About 80% of EU and German, virtually all Polish coal plants non-compliant with new EU 2021 air pollution regulations
Scientific analysis by Climate Analytics of the energy system changes for the EU to meet the Paris Agreement’s 1.5°C warming limit show that an EU coal phase out is needed by 2030. Already nine member states – Austria, Denmark, France, Finland, Italy, Portugal, Sweden, the Netherlands and United Kingdom—accounting for 26% of EU coal capacity have announced phase out dates for coal ahead of 2030. Germany and Poland accounting for about 30% and 20% of EU coal capacity, respectively have yet to announce phase out dates.
Apart from being the largest source of CO2 emissions, coal combustion is also a major threat to public health globally. Pollution from coal plants is responsible for about 23,000 premature death in the EU every year. New EU air pollution standards that come into force in 2021 are aimed reducing pollution from this power source substantially.
About 82% of EU, 80% German and virtually all Polish coal power plants do not comply with a new EU regulation on industry air pollution emissions standards that they need to meet by 2021.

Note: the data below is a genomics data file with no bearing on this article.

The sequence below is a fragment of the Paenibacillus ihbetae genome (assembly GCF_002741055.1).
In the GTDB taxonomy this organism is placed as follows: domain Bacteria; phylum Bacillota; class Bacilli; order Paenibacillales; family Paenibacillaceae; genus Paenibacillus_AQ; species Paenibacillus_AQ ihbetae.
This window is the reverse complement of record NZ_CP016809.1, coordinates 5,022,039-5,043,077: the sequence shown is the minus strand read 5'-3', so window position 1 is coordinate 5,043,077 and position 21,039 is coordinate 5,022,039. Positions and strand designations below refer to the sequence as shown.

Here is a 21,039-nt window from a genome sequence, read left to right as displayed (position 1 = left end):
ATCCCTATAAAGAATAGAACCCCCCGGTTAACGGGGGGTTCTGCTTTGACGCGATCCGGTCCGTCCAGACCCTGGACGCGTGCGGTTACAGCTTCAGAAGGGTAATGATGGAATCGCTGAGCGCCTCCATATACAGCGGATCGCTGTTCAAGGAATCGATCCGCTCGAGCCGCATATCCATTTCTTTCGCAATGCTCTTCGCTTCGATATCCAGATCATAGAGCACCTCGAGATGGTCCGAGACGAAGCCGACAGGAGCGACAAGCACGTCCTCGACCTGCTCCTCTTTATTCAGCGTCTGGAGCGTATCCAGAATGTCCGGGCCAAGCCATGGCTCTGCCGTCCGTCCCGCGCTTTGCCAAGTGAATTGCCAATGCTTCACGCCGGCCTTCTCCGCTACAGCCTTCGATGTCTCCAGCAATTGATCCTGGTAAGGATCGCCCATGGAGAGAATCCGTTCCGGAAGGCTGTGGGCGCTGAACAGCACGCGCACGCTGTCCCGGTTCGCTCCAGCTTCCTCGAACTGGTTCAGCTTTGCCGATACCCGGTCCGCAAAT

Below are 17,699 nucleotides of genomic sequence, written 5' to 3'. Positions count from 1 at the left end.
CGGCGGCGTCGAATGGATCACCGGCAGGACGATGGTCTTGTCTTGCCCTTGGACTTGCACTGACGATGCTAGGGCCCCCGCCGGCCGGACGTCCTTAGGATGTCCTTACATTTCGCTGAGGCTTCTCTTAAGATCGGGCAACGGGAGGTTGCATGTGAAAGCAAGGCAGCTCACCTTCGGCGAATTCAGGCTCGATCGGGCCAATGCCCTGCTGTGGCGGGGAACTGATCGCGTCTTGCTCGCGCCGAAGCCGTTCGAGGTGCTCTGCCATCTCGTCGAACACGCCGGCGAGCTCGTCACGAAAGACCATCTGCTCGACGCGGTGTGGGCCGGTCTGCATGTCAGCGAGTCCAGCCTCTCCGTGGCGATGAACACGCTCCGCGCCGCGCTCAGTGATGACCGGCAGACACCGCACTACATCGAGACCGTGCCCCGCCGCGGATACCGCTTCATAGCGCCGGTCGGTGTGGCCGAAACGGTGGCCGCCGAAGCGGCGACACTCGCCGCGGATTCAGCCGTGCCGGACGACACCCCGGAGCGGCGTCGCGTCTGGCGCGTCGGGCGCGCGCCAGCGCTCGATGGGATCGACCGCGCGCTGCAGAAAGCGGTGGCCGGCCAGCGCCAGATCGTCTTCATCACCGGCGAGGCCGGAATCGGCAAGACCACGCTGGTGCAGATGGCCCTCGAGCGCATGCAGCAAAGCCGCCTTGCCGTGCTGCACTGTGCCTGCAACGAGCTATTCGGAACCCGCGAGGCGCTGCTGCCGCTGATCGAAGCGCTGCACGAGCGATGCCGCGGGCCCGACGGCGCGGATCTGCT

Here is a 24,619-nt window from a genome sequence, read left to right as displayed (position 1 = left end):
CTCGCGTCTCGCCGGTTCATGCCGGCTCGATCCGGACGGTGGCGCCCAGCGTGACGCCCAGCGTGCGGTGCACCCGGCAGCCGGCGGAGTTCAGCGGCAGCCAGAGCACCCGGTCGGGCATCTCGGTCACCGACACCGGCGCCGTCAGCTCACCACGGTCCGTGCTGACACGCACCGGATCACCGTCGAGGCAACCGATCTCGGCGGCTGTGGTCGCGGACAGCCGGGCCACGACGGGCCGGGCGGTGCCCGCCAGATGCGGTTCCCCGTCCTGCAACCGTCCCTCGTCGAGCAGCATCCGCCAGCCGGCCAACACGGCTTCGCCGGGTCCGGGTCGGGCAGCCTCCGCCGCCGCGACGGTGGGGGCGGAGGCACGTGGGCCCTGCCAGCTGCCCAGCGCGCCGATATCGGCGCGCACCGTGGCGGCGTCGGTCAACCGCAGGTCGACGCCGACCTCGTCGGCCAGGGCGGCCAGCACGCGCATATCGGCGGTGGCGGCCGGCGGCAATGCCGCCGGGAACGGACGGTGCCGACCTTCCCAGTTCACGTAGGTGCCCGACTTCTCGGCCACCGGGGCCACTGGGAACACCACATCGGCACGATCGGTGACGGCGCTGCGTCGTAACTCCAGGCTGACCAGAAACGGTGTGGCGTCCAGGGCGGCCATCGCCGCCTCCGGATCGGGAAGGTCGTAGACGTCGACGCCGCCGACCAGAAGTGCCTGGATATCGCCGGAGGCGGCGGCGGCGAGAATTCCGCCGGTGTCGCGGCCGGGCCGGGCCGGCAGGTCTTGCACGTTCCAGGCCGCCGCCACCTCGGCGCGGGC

The costs for upgrading these coal power plant to meet the new air pollution regulations could be between 8-14.5 billion € for the EU – 2.4-4.3 billion € for Poland and 0.7-1.2 billion € for Germany. In addition, operating costs of these plants with more effective filters would also increase.
Given the clear need to reduce CO2 emissions from coal to almost zero by 2030 within the EU, the most economically efficient means of reducing EU air pollution, and saving lives, will be to rapidly close coal plant, and replace the power produced with renewables and cleaner technology. A coal phase out would come with multiple benefits for economy, climate and public health.
Quote: Bill Hare, CEO, Climate Analytics.
“The Paris Agreement and air pollution regulations come together in this issue so that the most economic and environmentally sustainable investment choice is not converting old coal plants with air pollution filters but instead shutting them down and investing in renewables and modernisation of the electricity grid.”